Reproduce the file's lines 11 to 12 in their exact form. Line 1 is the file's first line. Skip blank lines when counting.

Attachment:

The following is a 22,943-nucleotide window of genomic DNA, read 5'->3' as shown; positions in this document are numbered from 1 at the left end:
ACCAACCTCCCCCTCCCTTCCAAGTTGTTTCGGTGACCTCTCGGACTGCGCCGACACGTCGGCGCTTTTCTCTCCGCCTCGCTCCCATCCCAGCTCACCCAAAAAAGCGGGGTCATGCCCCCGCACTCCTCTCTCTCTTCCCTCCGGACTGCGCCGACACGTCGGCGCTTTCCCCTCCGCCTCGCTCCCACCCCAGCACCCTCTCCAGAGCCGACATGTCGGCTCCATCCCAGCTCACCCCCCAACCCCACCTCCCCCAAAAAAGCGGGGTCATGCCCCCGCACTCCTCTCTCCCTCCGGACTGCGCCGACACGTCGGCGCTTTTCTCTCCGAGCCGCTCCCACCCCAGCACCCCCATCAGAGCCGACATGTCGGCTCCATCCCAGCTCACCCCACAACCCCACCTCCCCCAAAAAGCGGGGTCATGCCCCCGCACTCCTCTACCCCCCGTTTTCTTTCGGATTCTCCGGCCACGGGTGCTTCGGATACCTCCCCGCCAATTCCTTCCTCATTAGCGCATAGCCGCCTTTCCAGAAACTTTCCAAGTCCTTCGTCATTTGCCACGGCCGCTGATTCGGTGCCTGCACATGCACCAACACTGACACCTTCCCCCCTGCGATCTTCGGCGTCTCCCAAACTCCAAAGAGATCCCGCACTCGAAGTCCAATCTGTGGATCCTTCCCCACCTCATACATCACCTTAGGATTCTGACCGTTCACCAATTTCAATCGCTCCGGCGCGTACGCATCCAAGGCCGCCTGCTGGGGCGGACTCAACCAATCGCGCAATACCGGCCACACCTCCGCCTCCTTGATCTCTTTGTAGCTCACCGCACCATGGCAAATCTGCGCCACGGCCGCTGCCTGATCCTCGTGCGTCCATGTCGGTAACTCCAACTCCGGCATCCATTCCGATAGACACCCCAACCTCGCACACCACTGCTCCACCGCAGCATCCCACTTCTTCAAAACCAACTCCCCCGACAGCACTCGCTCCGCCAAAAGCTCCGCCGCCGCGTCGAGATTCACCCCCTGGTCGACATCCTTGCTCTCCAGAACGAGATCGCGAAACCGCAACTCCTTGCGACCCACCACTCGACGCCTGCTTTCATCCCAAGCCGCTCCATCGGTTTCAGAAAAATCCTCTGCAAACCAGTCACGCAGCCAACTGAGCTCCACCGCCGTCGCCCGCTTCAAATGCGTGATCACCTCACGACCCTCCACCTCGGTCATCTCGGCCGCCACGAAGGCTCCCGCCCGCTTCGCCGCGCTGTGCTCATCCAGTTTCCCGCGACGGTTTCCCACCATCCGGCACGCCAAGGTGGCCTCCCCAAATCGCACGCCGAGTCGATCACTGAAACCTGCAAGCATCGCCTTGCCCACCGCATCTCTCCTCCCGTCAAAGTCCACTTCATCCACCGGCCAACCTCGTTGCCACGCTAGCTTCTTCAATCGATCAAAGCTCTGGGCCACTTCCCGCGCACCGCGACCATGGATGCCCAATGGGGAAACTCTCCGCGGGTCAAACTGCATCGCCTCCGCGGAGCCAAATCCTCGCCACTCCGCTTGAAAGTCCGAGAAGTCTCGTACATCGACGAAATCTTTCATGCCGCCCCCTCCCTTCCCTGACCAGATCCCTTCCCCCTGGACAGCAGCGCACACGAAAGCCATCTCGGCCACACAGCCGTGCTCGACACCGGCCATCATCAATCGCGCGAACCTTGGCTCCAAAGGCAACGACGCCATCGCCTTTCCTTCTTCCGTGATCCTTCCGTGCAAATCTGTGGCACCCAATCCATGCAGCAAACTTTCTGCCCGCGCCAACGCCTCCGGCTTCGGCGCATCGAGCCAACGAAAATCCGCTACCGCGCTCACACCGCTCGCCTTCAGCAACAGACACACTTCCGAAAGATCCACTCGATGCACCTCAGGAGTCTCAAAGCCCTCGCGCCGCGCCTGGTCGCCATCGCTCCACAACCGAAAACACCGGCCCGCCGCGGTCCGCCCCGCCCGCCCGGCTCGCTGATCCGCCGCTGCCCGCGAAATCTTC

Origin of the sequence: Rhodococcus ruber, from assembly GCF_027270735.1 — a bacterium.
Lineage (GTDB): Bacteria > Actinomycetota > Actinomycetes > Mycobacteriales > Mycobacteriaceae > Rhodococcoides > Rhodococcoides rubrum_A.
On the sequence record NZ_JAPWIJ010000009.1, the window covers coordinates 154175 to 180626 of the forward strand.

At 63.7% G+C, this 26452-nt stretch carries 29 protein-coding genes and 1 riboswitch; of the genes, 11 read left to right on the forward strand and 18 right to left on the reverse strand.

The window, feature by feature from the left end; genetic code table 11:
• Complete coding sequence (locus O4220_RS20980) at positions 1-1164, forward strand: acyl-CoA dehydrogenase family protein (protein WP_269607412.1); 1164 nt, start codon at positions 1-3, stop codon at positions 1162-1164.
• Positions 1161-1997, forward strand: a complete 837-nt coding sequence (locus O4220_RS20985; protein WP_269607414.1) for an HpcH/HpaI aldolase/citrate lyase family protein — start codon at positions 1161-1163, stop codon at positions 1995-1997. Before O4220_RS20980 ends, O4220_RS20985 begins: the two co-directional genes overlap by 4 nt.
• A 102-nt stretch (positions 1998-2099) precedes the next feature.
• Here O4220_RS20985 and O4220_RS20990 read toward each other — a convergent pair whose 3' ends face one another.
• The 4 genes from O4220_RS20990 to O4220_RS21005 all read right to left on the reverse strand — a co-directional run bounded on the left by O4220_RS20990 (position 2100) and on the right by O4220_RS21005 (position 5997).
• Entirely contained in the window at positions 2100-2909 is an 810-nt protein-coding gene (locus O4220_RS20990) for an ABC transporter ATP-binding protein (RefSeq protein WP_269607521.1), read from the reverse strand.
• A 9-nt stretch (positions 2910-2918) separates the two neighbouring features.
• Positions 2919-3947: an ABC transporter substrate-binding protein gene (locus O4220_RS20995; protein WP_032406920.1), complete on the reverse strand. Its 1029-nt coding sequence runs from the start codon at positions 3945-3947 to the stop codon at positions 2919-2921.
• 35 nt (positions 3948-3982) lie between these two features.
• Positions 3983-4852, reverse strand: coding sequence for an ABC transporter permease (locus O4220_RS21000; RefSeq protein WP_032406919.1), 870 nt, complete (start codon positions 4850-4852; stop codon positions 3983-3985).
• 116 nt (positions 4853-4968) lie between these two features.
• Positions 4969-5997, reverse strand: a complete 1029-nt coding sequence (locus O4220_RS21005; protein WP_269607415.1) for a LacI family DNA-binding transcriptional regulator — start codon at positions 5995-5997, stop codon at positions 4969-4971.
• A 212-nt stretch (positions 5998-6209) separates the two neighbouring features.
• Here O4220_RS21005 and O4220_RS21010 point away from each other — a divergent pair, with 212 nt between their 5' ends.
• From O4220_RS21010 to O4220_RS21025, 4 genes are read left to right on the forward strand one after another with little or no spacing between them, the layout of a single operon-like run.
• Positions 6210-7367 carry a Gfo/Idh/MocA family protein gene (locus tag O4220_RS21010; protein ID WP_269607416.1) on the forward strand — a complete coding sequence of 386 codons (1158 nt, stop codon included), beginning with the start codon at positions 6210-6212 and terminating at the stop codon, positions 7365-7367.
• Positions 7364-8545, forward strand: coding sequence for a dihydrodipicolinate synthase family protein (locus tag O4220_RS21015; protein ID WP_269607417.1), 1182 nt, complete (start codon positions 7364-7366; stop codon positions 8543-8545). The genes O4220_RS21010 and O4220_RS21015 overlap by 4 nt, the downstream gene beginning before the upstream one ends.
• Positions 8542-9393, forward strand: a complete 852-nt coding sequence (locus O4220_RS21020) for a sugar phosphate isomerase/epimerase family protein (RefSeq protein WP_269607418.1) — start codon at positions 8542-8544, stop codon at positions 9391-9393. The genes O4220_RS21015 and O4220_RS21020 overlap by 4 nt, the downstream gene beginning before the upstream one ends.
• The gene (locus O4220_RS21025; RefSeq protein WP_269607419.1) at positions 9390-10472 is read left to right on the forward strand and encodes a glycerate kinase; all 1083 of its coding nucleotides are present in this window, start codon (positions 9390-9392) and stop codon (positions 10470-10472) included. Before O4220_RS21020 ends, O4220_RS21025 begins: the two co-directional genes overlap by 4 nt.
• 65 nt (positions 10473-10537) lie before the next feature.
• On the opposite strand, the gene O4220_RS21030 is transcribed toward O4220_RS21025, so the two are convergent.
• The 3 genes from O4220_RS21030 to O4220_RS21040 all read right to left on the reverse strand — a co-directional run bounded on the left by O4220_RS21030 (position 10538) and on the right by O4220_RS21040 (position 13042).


• Here O4220_RS20985 and O4220_RS20990 read toward each other — a convergent pair whose 3' ends face one another.
• The 4 genes from O4220_RS20990 to O4220_RS21005 all read right to left on the reverse strand — a co-directional run bounded on the left by O4220_RS20990 (position 2100) and on the right by O4220_RS21005 (position 5997).